snood

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English[edit]

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Women wearing snoods
A turkey with a prominent snood hanging over its beak

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Etymology[edit]

From Middle English snod, from Old English snōd (headdress, fillet, snood), from Proto-Germanic *snōdō (rope, string), from Proto-Indo-European *snōto- (yarn, thread), from *snō- (to twist, wind, weave, plait). Cognate with Scots snuid (snood), Swedish snod, snodd (twist, twine). Compare also Old Saxon snōva (necklace), Old Norse snúa (to turn, twist), Old Norse snúðr (a twist, twirl).

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Noun[edit]

snood (plural snoods)

  1. A band or ribbon for keeping the hair in place, including the hair-band formerly worn in Scotland and northern England by young unmarried women.
  2. A small hairnet or cap worn by women to keep their hair in place.
    • Sir Walter Scott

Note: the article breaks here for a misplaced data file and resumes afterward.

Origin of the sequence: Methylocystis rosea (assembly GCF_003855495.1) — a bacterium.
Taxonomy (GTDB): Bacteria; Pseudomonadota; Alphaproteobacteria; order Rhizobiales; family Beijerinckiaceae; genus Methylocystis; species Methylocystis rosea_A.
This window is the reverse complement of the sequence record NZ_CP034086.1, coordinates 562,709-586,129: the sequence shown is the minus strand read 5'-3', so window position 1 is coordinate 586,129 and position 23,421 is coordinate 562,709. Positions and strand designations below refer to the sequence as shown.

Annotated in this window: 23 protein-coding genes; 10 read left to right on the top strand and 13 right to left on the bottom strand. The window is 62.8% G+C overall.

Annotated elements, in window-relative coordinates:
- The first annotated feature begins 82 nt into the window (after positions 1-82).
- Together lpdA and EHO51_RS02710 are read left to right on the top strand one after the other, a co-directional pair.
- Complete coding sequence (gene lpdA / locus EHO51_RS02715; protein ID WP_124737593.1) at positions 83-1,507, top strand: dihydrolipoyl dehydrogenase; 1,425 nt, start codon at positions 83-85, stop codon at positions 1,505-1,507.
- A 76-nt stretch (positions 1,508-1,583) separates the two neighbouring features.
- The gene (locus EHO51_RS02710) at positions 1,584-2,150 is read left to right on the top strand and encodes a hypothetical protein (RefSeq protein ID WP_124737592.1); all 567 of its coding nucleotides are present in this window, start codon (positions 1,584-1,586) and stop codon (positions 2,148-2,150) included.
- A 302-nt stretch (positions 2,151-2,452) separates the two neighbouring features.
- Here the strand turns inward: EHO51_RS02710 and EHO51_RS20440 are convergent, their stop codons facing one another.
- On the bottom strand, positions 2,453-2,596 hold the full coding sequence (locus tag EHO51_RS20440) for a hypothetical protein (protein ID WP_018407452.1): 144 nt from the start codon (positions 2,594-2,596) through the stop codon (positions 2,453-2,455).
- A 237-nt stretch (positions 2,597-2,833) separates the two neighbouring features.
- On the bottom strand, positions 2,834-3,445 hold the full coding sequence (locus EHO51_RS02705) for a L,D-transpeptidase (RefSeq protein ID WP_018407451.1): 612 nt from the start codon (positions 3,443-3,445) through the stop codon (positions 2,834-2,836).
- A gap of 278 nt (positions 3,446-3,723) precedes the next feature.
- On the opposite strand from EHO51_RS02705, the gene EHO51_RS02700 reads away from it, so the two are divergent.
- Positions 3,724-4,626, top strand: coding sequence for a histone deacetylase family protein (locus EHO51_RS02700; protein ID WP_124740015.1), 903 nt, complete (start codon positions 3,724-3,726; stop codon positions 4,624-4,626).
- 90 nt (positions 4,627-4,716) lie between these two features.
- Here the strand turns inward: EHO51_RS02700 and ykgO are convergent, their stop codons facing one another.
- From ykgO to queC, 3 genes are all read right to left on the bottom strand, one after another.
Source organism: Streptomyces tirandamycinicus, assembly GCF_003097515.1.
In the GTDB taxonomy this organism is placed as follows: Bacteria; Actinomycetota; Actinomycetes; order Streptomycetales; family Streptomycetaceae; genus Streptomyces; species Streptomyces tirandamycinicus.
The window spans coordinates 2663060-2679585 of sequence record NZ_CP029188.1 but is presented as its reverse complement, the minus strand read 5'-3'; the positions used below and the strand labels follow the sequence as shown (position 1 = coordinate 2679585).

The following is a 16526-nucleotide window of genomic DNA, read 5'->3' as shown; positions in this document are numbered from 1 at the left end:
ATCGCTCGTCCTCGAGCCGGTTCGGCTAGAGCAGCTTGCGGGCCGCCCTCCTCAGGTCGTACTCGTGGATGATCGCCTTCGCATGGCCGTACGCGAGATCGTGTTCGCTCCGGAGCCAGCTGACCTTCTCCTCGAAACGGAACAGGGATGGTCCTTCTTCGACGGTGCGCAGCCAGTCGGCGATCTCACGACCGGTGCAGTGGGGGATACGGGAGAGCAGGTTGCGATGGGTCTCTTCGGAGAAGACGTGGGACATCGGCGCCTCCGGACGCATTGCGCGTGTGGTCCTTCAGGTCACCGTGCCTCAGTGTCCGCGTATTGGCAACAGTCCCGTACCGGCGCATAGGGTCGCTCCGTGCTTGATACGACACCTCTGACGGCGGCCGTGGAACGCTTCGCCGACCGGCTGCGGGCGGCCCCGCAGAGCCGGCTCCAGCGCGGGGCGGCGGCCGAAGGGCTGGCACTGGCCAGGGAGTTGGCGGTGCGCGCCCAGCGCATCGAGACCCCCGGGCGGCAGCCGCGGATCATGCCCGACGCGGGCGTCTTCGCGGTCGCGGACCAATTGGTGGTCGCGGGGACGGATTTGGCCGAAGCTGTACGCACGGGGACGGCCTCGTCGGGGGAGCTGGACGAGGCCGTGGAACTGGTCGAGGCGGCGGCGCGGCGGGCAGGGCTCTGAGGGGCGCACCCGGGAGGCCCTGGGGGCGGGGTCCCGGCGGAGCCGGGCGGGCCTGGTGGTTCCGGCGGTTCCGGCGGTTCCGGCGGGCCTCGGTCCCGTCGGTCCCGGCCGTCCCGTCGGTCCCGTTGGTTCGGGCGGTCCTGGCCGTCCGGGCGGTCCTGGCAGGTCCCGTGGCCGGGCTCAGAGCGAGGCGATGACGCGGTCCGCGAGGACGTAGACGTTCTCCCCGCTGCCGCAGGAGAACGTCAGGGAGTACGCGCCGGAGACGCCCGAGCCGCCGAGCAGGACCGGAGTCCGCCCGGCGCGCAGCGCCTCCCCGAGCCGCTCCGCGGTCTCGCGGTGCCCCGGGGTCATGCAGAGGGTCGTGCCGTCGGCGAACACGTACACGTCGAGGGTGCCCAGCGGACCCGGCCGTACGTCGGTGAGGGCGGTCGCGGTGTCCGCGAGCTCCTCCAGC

And seldom was a snood amid / Such wild, luxuriant ringlets hid.
    • 2006, Thomas Pynchon, Against the Day, Vintage 2007, p. 264:
      serious girls with their hair in snoods entered numbers into logbooks []
  3. The flap of red skin on the beak of a male turkey.
    • 2000, Gary Clancy, Turkey Hunting Tactics, page 8
      A fingerlike projection called a snood hangs over the front of the beak. When the tom is alert, the snood constricts and projects vertically as a fleshy bump at the top rear of the beak.
  4. A short line of horsehair, gut, monofilament, etc., by which a fishhook is attached to a longer (and usually heavier) line; a snell.
  5. A piece of clothing to keep the neck warm; neckwarmer.

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Verb[edit]

snood (third-person singular simple present snoods, present participle snooding, simple past and past participle snooded)

  1. To keep the hair in place with a snood.
    • 1792, Robert Burns, "Tam Lin" (a Scottish popular ballad)
      Janet has kilted her green kirtle
      A little aboon her knee,
      And she has snooded her yellow hair
      A little aboon her bree,

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